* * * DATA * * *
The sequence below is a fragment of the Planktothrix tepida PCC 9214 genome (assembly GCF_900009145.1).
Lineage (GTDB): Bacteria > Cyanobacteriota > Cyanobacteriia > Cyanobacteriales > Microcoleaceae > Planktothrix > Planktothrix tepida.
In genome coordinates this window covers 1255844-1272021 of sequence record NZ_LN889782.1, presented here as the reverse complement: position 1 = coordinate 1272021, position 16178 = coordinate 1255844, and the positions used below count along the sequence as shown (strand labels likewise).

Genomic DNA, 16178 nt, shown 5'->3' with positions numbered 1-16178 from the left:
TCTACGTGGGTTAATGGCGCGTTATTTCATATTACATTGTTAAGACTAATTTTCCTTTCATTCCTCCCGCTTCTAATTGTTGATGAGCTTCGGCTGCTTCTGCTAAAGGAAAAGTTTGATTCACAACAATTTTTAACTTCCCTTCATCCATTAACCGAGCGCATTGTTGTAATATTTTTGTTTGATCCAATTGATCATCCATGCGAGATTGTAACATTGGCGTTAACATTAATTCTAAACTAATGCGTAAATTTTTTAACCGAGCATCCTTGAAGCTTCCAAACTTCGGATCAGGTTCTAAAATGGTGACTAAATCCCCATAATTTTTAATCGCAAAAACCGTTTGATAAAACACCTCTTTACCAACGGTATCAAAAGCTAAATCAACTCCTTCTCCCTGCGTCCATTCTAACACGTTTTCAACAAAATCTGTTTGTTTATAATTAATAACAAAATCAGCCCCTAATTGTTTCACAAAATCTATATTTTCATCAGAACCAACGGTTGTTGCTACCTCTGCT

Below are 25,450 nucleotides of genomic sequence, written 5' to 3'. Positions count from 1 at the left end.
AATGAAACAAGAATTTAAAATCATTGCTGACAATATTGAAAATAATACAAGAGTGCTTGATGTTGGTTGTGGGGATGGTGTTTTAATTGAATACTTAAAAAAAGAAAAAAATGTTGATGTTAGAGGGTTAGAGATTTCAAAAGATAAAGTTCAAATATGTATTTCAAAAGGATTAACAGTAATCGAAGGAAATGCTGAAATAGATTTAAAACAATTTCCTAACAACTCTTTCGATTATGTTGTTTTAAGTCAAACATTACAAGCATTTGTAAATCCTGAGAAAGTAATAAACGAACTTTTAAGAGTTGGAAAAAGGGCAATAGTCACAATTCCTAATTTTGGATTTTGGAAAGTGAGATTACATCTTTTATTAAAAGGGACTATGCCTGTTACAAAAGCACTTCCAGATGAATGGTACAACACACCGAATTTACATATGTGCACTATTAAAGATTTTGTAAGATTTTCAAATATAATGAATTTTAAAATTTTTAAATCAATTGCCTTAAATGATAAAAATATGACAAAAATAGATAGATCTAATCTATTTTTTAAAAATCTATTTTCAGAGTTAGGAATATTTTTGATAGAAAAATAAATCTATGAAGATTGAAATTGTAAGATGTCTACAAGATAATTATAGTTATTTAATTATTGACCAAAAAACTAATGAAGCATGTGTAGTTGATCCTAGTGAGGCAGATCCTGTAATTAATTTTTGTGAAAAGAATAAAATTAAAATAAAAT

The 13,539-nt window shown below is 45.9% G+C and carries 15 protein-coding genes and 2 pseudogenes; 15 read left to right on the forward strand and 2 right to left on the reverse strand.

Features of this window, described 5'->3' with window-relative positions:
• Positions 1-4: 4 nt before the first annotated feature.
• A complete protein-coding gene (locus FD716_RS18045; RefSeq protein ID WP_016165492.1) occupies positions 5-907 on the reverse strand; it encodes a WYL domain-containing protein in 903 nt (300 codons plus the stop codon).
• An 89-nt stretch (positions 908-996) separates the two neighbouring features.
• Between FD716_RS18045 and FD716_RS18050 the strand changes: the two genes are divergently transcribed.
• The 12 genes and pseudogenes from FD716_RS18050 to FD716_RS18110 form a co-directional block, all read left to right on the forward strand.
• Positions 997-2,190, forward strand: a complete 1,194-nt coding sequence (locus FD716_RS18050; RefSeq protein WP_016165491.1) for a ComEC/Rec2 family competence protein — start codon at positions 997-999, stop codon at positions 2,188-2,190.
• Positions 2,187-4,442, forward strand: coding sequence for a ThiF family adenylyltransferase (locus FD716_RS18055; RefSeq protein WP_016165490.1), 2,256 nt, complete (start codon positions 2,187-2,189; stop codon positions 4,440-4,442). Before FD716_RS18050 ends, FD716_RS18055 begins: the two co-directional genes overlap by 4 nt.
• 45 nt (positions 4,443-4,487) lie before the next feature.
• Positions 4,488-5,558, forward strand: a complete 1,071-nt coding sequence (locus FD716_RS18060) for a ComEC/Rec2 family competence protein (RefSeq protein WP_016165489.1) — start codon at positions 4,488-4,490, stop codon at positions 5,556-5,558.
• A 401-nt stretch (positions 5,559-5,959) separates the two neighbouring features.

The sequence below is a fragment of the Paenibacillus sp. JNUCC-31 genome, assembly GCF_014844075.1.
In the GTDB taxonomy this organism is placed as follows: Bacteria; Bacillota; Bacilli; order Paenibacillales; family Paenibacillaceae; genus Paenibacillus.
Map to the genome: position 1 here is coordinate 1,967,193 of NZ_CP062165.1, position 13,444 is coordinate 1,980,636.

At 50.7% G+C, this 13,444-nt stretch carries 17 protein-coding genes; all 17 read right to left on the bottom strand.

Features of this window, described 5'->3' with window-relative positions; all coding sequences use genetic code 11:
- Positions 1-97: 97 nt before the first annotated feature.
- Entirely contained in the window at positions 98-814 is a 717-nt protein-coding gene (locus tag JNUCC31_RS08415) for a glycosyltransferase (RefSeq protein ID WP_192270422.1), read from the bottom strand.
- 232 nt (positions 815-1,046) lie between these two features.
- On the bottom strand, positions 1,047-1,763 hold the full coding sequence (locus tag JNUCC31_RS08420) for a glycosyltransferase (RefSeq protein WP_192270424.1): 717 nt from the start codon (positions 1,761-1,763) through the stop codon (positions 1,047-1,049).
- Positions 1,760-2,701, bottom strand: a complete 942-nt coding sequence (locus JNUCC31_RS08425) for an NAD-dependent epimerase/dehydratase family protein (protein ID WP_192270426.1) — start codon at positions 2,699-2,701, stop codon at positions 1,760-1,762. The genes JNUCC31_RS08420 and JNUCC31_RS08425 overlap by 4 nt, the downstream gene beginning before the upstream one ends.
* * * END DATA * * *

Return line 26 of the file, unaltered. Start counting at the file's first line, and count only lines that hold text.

- Entirely contained in the window at positions 98-814 is a 717-nt protein-coding gene (locus tag JNUCC31_RS08415) for a glycosyltransferase (RefSeq protein ID WP_192270422.1), read from the bottom strand.